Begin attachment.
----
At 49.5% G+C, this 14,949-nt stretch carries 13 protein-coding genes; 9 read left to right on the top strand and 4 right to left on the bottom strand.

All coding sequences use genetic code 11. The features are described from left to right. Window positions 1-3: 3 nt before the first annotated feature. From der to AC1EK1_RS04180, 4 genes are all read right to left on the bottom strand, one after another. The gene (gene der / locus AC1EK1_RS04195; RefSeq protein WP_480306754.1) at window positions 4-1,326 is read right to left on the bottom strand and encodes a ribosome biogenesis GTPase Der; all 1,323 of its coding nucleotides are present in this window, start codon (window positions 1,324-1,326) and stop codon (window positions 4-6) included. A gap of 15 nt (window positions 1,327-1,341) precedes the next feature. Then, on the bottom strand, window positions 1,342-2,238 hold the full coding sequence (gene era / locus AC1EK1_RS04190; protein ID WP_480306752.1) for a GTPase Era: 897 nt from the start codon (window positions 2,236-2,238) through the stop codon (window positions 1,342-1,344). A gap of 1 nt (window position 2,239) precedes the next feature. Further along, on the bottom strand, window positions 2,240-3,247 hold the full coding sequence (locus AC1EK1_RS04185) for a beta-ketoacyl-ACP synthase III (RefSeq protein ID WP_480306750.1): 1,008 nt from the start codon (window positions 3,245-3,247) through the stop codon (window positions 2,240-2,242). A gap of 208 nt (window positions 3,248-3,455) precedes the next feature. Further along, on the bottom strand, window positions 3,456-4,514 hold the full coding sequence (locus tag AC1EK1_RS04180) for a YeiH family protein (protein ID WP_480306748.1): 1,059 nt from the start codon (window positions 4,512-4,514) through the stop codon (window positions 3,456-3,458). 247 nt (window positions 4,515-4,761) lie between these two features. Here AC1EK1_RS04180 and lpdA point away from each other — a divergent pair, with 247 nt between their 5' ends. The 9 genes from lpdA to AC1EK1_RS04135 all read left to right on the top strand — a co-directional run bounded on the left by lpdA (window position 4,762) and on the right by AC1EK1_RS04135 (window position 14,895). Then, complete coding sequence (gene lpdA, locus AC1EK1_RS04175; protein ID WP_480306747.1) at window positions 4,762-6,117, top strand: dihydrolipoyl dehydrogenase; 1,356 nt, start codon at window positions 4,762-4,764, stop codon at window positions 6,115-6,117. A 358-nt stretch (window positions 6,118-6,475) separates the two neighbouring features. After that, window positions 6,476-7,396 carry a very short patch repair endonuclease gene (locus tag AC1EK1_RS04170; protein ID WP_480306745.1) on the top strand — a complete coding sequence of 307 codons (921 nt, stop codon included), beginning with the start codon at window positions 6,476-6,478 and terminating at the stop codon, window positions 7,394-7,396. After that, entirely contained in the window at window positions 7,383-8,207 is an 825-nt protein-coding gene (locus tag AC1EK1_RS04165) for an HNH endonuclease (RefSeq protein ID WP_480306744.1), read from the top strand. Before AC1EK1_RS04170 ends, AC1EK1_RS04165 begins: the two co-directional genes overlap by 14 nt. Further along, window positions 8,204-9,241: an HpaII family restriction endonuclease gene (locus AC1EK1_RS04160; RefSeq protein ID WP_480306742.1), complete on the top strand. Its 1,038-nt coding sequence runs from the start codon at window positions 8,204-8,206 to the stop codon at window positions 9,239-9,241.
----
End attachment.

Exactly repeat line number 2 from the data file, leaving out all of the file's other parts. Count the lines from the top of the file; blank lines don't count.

All coding sequences use genetic code 11. The features are described from left to right. Window positions 1-3: 3 nt before the first annotated feature. From der to AC1EK1_RS04180, 4 genes are all read right to left on the bottom strand, one after another. The gene (gene der / locus AC1EK1_RS04195; RefSeq protein WP_480306754.1) at window positions 4-1,326 is read right to left on the bottom strand and encodes a ribosome biogenesis GTPase Der; all 1,323 of its coding nucleotides are present in this window, start codon (window positions 1,324-1,326) and stop codon (window positions 4-6) included. A gap of 15 nt (window positions 1,327-1,341) precedes the next feature. Then, on the bottom strand, window positions 1,342-2,238 hold the full coding sequence (gene era / locus AC1EK1_RS04190; protein ID WP_480306752.1) for a GTPase Era: 897 nt from the start codon (window positions 2,236-2,238) through the stop codon (window positions 1,342-1,344). A gap of 1 nt (window position 2,239) precedes the next feature. Further along, on the bottom strand, window positions 2,240-3,247 hold the full coding sequence (locus AC1EK1_RS04185) for a beta-ketoacyl-ACP synthase III (RefSeq protein ID WP_480306750.1): 1,008 nt from the start codon (window positions 3,245-3,247) through the stop codon (window positions 2,240-2,242). A gap of 208 nt (window positions 3,248-3,455) precedes the next feature. Further along, on the bottom strand, window positions 3,456-4,514 hold the full coding sequence (locus tag AC1EK1_RS04180) for a YeiH family protein (protein ID WP_480306748.1): 1,059 nt from the start codon (window positions 4,512-4,514) through the stop codon (window positions 3,456-3,458). 247 nt (window positions 4,515-4,761) lie between these two features. Here AC1EK1_RS04180 and lpdA point away from each other — a divergent pair, with 247 nt between their 5' ends. The 9 genes from lpdA to AC1EK1_RS04135 all read left to right on the top strand — a co-directional run bounded on the left by lpdA (window position 4,762) and on the right by AC1EK1_RS04135 (window position 14,895). Then, complete coding sequence (gene lpdA, locus AC1EK1_RS04175; protein ID WP_480306747.1) at window positions 4,762-6,117, top strand: dihydrolipoyl dehydrogenase; 1,356 nt, start codon at window positions 4,762-4,764, stop codon at window positions 6,115-6,117. A 358-nt stretch (window positions 6,118-6,475) separates the two neighbouring features. After that, window positions 6,476-7,396 carry a very short patch repair endonuclease gene (locus tag AC1EK1_RS04170; protein ID WP_480306745.1) on the top strand — a complete coding sequence of 307 codons (921 nt, stop codon included), beginning with the start codon at window positions 6,476-6,478 and terminating at the stop codon, window positions 7,394-7,396. After that, entirely contained in the window at window positions 7,383-8,207 is an 825-nt protein-coding gene (locus tag AC1EK1_RS04165) for an HNH endonuclease (RefSeq protein ID WP_480306744.1), read from the top strand. Before AC1EK1_RS04170 ends, AC1EK1_RS04165 begins: the two co-directional genes overlap by 14 nt. Further along, window positions 8,204-9,241: an HpaII family restriction endonuclease gene (locus AC1EK1_RS04160; RefSeq protein ID WP_480306742.1), complete on the top strand. Its 1,038-nt coding sequence runs from the start codon at window positions 8,204-8,206 to the stop codon at window positions 9,239-9,241.